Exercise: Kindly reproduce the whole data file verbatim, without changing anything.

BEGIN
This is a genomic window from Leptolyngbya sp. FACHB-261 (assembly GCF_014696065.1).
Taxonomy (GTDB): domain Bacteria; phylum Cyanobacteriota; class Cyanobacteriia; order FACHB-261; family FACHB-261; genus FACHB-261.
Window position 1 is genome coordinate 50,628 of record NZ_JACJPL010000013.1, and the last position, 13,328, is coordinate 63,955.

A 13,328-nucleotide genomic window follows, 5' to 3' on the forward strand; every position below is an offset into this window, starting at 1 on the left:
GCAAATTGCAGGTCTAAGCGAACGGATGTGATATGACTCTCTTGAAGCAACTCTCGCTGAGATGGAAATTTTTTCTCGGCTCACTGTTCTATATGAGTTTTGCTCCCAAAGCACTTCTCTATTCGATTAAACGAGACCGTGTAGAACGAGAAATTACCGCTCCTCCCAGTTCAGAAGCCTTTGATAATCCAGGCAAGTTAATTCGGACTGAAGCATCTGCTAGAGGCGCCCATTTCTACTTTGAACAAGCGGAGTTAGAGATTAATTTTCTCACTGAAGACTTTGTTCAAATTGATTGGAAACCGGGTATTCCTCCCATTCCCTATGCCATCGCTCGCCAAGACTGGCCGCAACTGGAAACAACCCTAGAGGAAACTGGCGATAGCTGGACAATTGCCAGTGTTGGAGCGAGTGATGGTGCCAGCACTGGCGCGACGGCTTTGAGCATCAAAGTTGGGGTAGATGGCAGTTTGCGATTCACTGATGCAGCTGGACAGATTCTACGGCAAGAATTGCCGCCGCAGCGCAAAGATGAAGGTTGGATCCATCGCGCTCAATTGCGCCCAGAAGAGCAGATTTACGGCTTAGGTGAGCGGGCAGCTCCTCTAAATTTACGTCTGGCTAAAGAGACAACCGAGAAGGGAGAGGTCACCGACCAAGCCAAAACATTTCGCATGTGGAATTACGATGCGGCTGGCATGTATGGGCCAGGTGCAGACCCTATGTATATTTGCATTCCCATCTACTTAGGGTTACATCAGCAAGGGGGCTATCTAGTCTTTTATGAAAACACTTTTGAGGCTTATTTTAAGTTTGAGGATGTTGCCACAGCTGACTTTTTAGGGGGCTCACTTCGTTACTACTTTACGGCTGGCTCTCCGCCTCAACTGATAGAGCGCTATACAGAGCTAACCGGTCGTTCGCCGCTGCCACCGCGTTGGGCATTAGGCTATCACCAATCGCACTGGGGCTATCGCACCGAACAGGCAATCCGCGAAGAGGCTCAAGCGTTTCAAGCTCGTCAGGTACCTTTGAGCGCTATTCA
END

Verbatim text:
This is a genomic window from Leptolyngbya sp. FACHB-261 (assembly GCF_014696065.1).
Taxonomy (GTDB): domain Bacteria; phylum Cyanobacteriota; class Cyanobacteriia; order FACHB-261; family FACHB-261; genus FACHB-261.
Window position 1 is genome coordinate 50,628 of record NZ_JACJPL010000013.1, and the last position, 13,328, is coordinate 63,955.

A 13,328-nucleotide genomic window follows, 5' to 3' on the forward strand; every position below is an offset into this window, starting at 1 on the left:
GCAAATTGCAGGTCTAAGCGAACGGATGTGATATGACTCTCTTGAAGCAACTCTCGCTGAGATGGAAATTTTTTCTCGGCTCACTGTTCTATATGAGTTTTGCTCCCAAAGCACTTCTCTATTCGATTAAACGAGACCGTGTAGAACGAGAAATTACCGCTCCTCCCAGTTCAGAAGCCTTTGATAATCCAGGCAAGTTAATTCGGACTGAAGCATCTGCTAGAGGCGCCCATTTCTACTTTGAACAAGCGGAGTTAGAGATTAATTTTCTCACTGAAGACTTTGTTCAAATTGATTGGAAACCGGGTATTCCTCCCATTCCCTATGCCATCGCTCGCCAAGACTGGCCGCAACTGGAAACAACCCTAGAGGAAACTGGCGATAGCTGGACAATTGCCAGTGTTGGAGCGAGTGATGGTGCCAGCACTGGCGCGACGGCTTTGAGCATCAAAGTTGGGGTAGATGGCAGTTTGCGATTCACTGATGCAGCTGGACAGATTCTACGGCAAGAATTGCCGCCGCAGCGCAAAGATGAAGGTTGGATCCATCGCGCTCAATTGCGCCCAGAAGAGCAGATTTACGGCTTAGGTGAGCGGGCAGCTCCTCTAAATTTACGTCTGGCTAAAGAGACAACCGAGAAGGGAGAGGTCACCGACCAAGCCAAAACATTTCGCATGTGGAATTACGATGCGGCTGGCATGTATGGGCCAGGTGCAGACCCTATGTATATTTGCATTCCCATCTACTTAGGGTTACATCAGCAAGGGGGCTATCTAGTCTTTTATGAAAACACTTTTGAGGCTTATTTTAAGTTTGAGGATGTTGCCACAGCTGACTTTTTAGGGGGCTCACTTCGTTACTACTTTACGGCTGGCTCTCCGCCTCAACTGATAGAGCGCTATACAGAGCTAACCGGTCGTTCGCCGCTGCCACCGCGTTGGGCATTAGGCTATCACCAATCGCACTGGGGCTATCGCACCGAACAGGCAATCCGCGAAGAGGCTCAAGCGTTTCAAGCTCGTCAGGTACCTTTGAGCGCTATTCA